Over his three decades as a serial entrepreneur and his five years as the head of the MaRS, Yung Wu has seen his fair share of economic downturns and challenges. That’s why he’s still bullish on Canada’s tech sector: some of the biggest and most valuable companies were created during hard times. And despite the economic turbulence, innovators and entrepreneurs all across the country are developing game-changing ideas — right now.
It’s critical, he says, that these innovators receive the support they need to scale their solutions. “Entrepreneurial capability, ideas and mindsets are the heart of how we achieve renewal and transformation,” says Wu. “It’s how this country can get to a knowledge-based economy and not just a resource-based economy.”
Earlier this week, Wu announced that 2023 would be his sixth and final year as CEO of MaRS. Under his tenure, the MaRS Centre in downtown Toronto has cemented its reputation as a hub where scientists, researchers and entrepreneurs rub shoulders with investors, policymakers and private sector partners to launch high-potential companies. “This is now a destination for some of the world’s most respected talent. You don’t have to go to Silicon Valley to find capital because investors are hunting for great opportunities here. As an entrepreneur, you can actually talk to policymakers and regulators — because MaRS is a deep tech kind of campus,” he says. This year, the 22-year-old organization expanded its footprint and opened the MaRS Waterfront as another one-stop-shop for innovation.
Here, Wu shares some lessons he’s learned and what it will take to convert our most promising startups into category-leading companies and industries.
Why is tech innovation so important for Canada’s success?
Back in 2017 when I joined MaRS, there was a growing ecosystem of incubators and accelerators helping young Canadian founders birth new startups. But people didn’t yet understand the economic impact of this community at scale. When you add up the work of the startups, the work around intellectual property of the large sector leaders, plus the investments in tech, innovation turns out to be the fastest growing sector in the country. It was during my time at MaRS where we really started to look at its impact. The innovation economy represents 12 percent of Canada’s GDP, 16 percent of Ontario’s GDP and is growing at three to six times the speed of any sector. That was a bit of a revelation for the innovation startup community, for policymakers and the country.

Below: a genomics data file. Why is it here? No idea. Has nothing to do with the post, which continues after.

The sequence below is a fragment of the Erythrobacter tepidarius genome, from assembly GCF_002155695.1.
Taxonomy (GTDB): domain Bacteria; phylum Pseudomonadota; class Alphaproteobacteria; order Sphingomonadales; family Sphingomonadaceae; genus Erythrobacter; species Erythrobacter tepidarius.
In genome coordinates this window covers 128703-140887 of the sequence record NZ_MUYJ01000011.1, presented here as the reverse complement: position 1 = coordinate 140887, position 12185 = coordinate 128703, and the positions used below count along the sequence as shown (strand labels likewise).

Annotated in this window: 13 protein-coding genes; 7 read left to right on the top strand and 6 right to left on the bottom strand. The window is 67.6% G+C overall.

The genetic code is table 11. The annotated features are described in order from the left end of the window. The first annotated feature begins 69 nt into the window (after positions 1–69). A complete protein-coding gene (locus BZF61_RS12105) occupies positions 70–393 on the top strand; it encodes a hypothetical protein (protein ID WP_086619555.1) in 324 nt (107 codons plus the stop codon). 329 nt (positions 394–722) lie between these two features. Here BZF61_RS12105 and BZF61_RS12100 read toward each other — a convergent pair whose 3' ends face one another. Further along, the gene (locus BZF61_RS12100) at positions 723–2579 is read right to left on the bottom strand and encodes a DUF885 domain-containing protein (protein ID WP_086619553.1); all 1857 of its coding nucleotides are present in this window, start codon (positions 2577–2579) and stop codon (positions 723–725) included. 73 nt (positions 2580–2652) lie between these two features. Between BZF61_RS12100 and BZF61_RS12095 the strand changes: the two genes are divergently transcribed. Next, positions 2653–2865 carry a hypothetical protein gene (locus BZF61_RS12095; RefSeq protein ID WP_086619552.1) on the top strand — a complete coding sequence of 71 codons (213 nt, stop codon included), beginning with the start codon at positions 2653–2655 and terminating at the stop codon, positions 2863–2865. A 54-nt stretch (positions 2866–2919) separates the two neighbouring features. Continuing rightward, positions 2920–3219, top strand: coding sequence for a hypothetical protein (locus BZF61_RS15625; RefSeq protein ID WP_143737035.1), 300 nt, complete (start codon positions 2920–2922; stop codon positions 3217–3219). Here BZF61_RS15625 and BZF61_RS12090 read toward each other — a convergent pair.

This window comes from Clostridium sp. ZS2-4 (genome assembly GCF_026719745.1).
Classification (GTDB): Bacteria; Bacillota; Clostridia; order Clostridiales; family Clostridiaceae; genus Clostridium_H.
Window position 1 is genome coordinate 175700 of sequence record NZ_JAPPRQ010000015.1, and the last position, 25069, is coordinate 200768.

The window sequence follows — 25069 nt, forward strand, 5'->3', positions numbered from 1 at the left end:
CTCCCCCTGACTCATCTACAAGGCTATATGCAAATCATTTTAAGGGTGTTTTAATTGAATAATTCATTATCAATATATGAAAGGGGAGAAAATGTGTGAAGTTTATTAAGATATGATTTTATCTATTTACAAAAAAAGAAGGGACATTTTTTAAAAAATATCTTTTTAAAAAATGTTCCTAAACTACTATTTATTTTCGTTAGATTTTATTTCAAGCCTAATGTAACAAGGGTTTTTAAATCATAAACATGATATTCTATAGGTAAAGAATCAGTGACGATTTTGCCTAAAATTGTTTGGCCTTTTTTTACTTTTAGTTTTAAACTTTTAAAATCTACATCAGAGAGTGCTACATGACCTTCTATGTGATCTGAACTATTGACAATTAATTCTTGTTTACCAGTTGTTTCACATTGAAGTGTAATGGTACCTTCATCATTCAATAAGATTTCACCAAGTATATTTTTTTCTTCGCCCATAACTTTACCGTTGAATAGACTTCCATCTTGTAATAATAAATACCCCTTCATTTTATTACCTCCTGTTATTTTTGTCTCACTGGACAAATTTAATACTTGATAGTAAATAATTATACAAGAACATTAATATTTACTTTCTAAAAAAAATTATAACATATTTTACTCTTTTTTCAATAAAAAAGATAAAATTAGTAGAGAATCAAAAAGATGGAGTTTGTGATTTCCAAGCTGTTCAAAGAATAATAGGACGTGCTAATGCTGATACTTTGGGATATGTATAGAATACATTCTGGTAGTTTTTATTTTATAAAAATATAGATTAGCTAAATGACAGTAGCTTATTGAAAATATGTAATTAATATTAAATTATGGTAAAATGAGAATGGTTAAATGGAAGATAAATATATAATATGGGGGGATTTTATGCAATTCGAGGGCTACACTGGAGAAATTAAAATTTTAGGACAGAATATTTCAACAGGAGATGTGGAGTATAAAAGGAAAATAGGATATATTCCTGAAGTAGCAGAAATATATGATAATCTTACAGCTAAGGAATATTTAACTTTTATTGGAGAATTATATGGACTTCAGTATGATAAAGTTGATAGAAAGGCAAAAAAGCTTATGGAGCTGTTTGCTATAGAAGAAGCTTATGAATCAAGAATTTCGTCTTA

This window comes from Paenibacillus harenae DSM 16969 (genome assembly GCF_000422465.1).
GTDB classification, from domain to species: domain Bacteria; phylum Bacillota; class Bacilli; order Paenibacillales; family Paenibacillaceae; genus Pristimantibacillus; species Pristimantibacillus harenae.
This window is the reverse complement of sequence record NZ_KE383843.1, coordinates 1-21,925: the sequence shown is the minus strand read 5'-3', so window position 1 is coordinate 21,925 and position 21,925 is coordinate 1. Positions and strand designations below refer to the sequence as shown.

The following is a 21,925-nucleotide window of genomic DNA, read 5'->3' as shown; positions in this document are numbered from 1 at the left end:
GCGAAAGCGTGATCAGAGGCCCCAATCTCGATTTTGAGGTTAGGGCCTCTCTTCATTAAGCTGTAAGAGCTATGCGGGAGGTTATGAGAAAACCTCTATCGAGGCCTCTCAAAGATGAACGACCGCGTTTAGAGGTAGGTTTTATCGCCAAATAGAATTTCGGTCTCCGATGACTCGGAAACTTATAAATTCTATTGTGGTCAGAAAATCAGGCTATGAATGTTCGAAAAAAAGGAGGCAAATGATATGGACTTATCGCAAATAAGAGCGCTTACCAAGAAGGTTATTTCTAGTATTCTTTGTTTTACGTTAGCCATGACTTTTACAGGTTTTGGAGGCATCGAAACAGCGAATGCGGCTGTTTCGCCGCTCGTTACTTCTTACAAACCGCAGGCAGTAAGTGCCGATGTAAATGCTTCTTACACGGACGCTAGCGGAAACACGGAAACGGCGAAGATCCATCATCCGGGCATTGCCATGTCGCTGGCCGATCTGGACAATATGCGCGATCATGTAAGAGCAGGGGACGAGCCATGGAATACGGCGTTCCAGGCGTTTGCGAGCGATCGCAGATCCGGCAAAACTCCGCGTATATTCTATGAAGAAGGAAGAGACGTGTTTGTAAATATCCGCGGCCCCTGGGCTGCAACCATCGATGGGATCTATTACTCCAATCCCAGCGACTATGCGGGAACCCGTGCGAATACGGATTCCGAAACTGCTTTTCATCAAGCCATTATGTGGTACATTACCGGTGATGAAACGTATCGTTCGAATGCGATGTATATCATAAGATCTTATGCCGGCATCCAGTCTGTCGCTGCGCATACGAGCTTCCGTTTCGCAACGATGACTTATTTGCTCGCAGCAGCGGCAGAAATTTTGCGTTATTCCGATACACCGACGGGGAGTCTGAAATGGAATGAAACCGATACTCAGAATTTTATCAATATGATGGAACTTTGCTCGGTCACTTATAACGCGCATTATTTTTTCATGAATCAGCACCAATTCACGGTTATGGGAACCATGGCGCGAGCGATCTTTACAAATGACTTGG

It’s a challenging time to be an entrepreneur. What’s your prognosis?
I think about life going through seven- to 10-year cycles. We are going through another big cycle change. As we emerge from a once-in-a-100-year pandemic, we find ourselves with new and ongoing challenges: geopolitical conflicts, supply chain shocks and inflation issues impacting countries everywhere, and a decrease in venture capital in the market. While there may be a higher rate of failure during times like this, it’s much easier to spot the truly transformational ventures. Now is when the most valuable and most impactful companies in the world will be built.
So where do places like MaRS need to focus next to keep driving impact for the economy?
In this new economic cycle it’s critical to ask ourselves: How do we help companies grow and continue to attract talent, investment and customers to create the impact that Toronto, Ontario and Canada need? Otherwise, we’re really trying to catch lightning in a bottle.